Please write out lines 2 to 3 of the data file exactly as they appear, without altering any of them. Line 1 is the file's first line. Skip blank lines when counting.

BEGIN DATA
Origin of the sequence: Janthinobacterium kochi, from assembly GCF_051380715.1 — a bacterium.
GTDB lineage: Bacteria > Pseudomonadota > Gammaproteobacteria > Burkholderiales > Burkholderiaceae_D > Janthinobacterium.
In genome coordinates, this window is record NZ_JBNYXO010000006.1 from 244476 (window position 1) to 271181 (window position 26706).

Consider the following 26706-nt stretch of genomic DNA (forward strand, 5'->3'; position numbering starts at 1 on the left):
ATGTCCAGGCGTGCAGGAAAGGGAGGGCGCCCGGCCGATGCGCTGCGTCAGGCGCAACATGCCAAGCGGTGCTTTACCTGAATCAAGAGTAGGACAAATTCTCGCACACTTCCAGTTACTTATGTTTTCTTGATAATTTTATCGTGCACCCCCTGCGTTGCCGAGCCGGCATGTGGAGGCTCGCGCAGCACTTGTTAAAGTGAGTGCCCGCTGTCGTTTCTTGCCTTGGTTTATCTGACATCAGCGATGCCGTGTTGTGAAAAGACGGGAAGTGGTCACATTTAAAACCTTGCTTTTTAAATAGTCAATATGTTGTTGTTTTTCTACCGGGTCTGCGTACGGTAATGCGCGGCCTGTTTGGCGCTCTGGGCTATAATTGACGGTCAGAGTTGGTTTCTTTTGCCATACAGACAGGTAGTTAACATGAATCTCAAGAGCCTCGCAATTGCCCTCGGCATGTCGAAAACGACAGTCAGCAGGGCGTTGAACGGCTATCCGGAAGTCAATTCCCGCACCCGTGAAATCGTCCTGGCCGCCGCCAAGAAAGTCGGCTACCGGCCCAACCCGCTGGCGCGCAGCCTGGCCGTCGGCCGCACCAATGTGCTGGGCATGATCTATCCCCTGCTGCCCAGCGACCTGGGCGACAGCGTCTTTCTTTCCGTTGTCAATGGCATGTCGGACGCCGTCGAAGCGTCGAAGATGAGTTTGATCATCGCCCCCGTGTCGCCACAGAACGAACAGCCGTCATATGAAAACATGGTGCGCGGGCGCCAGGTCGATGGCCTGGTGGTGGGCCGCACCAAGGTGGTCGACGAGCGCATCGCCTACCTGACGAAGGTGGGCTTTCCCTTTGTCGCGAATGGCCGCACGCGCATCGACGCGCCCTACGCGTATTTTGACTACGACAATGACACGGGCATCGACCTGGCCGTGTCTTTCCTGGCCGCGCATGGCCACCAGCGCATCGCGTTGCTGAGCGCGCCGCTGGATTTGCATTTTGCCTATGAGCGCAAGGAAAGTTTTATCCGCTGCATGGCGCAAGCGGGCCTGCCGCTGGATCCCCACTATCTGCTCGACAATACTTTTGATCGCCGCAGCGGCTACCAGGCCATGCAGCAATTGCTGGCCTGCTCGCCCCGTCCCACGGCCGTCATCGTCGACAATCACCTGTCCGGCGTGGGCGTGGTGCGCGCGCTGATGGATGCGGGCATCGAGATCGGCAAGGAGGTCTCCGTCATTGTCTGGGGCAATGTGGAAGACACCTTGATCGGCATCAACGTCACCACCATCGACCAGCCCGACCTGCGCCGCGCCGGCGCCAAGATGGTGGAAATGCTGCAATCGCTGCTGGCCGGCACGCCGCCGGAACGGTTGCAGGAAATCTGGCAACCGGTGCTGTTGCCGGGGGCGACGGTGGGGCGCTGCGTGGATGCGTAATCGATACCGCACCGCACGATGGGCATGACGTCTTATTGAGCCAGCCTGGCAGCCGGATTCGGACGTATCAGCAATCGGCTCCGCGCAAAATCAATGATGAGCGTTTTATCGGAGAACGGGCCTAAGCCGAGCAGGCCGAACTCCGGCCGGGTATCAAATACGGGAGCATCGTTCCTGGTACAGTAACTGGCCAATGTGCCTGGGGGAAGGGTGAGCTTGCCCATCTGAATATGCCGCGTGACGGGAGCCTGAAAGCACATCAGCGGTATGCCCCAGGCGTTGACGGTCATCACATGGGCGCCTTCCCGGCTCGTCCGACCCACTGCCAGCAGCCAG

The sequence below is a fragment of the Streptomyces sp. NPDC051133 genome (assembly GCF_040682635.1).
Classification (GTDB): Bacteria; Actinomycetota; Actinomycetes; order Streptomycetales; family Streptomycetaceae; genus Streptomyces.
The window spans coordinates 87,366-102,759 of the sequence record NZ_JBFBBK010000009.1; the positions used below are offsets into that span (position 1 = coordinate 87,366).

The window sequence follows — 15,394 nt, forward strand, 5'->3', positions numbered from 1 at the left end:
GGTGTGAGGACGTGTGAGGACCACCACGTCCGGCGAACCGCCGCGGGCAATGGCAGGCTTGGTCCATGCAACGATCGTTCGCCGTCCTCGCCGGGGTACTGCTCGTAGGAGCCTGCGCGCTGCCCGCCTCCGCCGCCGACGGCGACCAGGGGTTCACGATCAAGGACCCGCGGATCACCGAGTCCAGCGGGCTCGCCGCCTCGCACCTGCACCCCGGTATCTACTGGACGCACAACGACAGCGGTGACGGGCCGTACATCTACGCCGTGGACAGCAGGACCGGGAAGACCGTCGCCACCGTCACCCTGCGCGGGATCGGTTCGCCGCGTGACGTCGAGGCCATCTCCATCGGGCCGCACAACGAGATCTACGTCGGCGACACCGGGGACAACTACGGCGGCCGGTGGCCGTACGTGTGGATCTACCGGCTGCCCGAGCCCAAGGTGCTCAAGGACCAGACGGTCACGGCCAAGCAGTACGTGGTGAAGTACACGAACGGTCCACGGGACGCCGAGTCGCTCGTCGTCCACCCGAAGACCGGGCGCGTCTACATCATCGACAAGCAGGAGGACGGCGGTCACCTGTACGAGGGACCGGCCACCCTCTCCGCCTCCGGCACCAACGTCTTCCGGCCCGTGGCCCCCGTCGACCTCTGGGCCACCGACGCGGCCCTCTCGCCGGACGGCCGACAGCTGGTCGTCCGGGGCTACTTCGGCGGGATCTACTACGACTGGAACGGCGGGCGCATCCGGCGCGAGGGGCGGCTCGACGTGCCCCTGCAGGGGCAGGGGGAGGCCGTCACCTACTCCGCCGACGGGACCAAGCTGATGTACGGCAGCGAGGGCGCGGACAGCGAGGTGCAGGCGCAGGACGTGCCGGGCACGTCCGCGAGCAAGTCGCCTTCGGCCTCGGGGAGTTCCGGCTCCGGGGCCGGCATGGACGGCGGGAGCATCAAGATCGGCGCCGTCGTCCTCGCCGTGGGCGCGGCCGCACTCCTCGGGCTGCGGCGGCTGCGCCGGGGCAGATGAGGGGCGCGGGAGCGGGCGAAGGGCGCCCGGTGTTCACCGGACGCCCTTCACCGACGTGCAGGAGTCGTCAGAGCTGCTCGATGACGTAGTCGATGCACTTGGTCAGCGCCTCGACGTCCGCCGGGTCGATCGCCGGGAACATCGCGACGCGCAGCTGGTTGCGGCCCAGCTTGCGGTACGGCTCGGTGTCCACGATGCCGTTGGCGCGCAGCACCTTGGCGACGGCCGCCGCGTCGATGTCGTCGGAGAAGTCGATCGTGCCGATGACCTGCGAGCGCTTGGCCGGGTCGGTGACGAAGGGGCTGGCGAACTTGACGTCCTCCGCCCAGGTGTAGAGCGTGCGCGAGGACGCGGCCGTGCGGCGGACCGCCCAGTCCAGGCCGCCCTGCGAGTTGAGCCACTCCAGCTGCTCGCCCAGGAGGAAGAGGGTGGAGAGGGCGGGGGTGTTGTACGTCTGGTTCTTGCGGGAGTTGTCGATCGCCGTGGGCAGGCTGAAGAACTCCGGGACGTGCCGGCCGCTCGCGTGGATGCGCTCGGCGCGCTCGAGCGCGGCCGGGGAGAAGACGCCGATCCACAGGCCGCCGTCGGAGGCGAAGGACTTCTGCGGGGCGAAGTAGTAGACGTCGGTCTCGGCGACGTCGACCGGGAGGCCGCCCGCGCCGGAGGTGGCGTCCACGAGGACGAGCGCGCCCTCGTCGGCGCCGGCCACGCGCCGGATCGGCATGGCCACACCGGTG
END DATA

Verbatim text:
GTDB lineage: Bacteria > Pseudomonadota > Gammaproteobacteria > Burkholderiales > Burkholderiaceae_D > Janthinobacterium.
In genome coordinates, this window is record NZ_JBNYXO010000006.1 from 244476 (window position 1) to 271181 (window position 26706).